The Short Bowel Syndrome describes a combination of clinical and nutritional findings that occur following a significant resection of the small intestine.


The key features are:

(1) a significant loss in absorptive capacity from the small intestine, with

(2) an inability of the remaining bowel to compensate.


Clinical findings:

(1) malabsorption with steatorrhea

(2) chronic diarrhea, which may be severe

(3) dehydration

(4) electrolyte imbalances (sodium, calcium, potassium, magnesium)

(5) malnutrition with weight loss and vitamin deficiencies

(6) metabolic acidosis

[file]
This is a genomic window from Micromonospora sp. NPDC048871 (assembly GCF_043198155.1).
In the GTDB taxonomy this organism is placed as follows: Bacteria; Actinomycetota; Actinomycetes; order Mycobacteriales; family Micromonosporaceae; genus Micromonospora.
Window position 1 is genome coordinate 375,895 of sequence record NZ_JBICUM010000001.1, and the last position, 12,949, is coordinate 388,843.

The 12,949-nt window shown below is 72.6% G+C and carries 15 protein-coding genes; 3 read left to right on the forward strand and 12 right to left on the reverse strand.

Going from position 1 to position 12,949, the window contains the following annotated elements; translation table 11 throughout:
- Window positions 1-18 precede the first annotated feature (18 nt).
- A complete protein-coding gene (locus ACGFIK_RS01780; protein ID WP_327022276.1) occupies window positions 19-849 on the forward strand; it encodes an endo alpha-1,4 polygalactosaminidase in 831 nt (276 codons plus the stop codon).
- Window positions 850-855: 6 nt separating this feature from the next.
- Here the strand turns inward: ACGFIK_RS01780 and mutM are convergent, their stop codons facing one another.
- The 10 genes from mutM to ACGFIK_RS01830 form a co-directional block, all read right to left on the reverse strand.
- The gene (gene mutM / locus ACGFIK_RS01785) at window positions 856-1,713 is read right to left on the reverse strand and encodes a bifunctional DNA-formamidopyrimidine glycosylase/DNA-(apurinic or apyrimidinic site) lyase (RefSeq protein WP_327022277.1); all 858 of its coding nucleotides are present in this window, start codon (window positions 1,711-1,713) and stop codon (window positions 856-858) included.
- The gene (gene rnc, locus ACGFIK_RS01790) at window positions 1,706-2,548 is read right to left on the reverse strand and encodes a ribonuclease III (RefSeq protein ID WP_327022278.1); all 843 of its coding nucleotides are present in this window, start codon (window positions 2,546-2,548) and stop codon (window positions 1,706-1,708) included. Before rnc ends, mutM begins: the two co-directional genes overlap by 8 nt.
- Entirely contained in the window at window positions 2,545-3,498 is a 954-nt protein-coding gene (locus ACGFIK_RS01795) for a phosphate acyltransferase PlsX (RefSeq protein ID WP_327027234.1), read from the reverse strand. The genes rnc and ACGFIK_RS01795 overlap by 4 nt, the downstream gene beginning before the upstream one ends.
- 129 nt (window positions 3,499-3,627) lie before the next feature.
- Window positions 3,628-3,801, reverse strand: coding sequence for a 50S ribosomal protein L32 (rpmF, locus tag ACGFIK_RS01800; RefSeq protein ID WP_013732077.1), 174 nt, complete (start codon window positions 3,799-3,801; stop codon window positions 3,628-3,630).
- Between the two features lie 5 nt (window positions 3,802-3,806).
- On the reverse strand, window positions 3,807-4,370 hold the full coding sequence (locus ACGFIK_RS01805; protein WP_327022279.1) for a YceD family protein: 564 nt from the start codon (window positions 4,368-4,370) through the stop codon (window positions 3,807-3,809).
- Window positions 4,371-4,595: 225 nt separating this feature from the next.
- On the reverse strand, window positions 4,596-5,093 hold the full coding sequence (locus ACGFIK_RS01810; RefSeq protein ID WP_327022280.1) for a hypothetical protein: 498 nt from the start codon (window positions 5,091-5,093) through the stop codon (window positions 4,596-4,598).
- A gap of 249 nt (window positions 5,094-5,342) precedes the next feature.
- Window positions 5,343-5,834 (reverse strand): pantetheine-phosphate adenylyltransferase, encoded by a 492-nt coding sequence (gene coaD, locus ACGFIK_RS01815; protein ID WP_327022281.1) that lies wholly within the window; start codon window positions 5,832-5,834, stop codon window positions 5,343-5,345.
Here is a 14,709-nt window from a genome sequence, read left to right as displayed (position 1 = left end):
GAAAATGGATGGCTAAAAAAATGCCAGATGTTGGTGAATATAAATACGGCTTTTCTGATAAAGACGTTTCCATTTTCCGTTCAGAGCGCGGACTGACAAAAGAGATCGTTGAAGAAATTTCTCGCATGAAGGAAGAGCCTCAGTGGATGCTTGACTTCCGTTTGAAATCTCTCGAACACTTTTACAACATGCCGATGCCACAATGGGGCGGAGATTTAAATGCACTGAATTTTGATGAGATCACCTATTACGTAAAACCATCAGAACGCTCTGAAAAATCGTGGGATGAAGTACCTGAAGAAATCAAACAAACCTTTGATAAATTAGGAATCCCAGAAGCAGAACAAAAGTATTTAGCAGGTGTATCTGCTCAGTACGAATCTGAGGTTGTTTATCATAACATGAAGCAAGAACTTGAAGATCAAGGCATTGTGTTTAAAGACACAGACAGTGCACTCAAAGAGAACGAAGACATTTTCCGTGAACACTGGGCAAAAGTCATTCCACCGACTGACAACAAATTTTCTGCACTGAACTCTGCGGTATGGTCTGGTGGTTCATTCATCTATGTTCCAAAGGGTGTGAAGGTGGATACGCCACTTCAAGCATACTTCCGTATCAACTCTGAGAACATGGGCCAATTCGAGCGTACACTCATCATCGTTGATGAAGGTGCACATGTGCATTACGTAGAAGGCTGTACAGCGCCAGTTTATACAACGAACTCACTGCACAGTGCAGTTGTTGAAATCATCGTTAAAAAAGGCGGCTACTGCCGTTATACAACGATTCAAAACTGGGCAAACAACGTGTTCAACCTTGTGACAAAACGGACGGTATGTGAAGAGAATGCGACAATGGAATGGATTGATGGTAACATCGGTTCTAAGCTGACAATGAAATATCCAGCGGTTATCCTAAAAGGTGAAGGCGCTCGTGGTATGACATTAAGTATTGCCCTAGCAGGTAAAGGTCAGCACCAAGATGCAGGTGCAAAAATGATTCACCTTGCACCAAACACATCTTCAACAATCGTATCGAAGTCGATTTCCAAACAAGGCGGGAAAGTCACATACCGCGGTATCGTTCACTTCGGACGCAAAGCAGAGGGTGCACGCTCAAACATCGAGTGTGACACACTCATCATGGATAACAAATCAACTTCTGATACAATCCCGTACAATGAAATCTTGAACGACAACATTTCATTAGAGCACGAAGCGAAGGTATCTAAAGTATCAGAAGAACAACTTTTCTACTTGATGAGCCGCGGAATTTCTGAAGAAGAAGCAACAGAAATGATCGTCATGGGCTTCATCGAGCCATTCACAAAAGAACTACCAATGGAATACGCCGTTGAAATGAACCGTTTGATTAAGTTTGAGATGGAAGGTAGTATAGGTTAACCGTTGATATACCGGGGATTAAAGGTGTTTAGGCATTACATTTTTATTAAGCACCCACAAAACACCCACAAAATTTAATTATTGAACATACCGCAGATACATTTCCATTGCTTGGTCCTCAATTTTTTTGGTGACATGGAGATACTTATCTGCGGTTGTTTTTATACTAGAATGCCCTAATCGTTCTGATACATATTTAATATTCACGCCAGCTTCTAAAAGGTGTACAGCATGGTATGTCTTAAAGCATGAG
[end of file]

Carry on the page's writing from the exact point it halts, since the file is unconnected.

Potential complications

(1) anemia (with loss of duodenum)

(2) cholelithiasis

(3) gastric hypersecretion

(4) hepatic dysfunction

(5) nephrolithiasis



(1) massive trauma

(2) intestinal ischemia

(3) shock (especially in a patient with severe atherosclerosis)

(4) necrotizing entercolitis

(5) intestinal atresia

(6) intestinal volvulus

(7) gastroschisis or omphalocele

(8) extensive aganglionosis

(9) intestinal pseudo-obstruction

(10) radiation enteritis

(11) Crohn's disease

(12) small bowel bypass for obesity

(13) strangulated hernia

(14) malignancy

(15) marked resection for obstruction


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